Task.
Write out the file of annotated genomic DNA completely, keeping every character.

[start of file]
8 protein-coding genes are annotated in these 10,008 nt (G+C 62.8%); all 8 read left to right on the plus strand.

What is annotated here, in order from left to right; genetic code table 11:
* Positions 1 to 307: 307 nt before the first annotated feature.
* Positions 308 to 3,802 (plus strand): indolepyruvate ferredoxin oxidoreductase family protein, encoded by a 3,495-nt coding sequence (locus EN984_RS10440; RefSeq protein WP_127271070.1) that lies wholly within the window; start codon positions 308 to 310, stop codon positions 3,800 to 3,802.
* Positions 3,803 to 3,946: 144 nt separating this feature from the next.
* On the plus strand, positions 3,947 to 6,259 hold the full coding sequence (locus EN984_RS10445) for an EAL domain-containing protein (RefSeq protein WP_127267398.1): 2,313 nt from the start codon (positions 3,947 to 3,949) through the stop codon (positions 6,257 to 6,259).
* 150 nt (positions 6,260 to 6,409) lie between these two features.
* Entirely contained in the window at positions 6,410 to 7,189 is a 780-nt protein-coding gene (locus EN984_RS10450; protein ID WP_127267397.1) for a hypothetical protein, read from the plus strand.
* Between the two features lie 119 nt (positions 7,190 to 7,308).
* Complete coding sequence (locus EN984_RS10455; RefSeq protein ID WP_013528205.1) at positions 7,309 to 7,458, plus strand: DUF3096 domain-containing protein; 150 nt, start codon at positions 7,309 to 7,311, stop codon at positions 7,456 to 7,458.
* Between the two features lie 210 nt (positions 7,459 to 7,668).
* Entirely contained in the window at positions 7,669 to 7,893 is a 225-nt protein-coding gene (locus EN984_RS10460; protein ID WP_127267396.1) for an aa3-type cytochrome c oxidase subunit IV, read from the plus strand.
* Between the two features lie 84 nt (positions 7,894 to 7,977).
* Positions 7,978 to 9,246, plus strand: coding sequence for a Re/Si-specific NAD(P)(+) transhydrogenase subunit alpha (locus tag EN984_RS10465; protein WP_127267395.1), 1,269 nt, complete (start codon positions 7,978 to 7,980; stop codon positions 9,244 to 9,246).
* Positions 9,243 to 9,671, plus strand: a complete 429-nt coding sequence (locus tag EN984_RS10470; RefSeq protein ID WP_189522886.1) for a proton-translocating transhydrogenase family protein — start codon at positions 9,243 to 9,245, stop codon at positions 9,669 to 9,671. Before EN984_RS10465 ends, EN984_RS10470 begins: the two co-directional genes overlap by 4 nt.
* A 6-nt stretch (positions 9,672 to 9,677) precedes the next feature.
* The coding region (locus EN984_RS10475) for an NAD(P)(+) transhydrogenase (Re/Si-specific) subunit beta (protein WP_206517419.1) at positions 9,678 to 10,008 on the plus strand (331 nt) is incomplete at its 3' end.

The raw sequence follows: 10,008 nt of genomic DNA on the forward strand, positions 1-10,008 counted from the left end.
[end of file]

8 protein-coding genes are annotated in these 10,008 nt (G+C 62.8%); all 8 read left to right on the plus strand.

What is annotated here, in order from left to right; genetic code table 11:
* Positions 1 to 307: 307 nt before the first annotated feature.
* Positions 308 to 3,802 (plus strand): indolepyruvate ferredoxin oxidoreductase family protein, encoded by a 3,495-nt coding sequence (locus EN984_RS10440; RefSeq protein WP_127271070.1) that lies wholly within the window; start codon positions 308 to 310, stop codon positions 3,800 to 3,802.
* Positions 3,803 to 3,946: 144 nt separating this feature from the next.
* On the plus strand, positions 3,947 to 6,259 hold the full coding sequence (locus EN984_RS10445) for an EAL domain-containing protein (RefSeq protein WP_127267398.1): 2,313 nt from the start codon (positions 3,947 to 3,949) through the stop codon (positions 6,257 to 6,259).
* 150 nt (positions 6,260 to 6,409) lie between these two features.
* Entirely contained in the window at positions 6,410 to 7,189 is a 780-nt protein-coding gene (locus EN984_RS10450; protein ID WP_127267397.1) for a hypothetical protein, read from the plus strand.
* Between the two features lie 119 nt (positions 7,190 to 7,308).
* Complete coding sequence (locus EN984_RS10455; RefSeq protein ID WP_013528205.1) at positions 7,309 to 7,458, plus strand: DUF3096 domain-containing protein; 150 nt, start codon at positions 7,309 to 7,311, stop codon at positions 7,456 to 7,458.
* Between the two features lie 210 nt (positions 7,459 to 7,668).
* Entirely contained in the window at positions 7,669 to 7,893 is a 225-nt protein-coding gene (locus EN984_RS10460; protein ID WP_127267396.1) for an aa3-type cytochrome c oxidase subunit IV, read from the plus strand.
* Between the two features lie 84 nt (positions 7,894 to 7,977).
* Positions 7,978 to 9,246, plus strand: coding sequence for a Re/Si-specific NAD(P)(+) transhydrogenase subunit alpha (locus tag EN984_RS10465; protein WP_127267395.1), 1,269 nt, complete (start codon positions 7,978 to 7,980; stop codon positions 9,244 to 9,246).
* Positions 9,243 to 9,671, plus strand: a complete 429-nt coding sequence (locus tag EN984_RS10470; RefSeq protein ID WP_189522886.1) for a proton-translocating transhydrogenase family protein — start codon at positions 9,243 to 9,245, stop codon at positions 9,669 to 9,671. Before EN984_RS10465 ends, EN984_RS10470 begins: the two co-directional genes overlap by 4 nt.
* A 6-nt stretch (positions 9,672 to 9,677) precedes the next feature.
* The coding region (locus EN984_RS10475) for an NAD(P)(+) transhydrogenase (Re/Si-specific) subunit beta (protein WP_206517419.1) at positions 9,678 to 10,008 on the plus strand (331 nt) is incomplete at its 3' end.

The raw sequence follows: 10,008 nt of genomic DNA on the forward strand, positions 1-10,008 counted from the left end.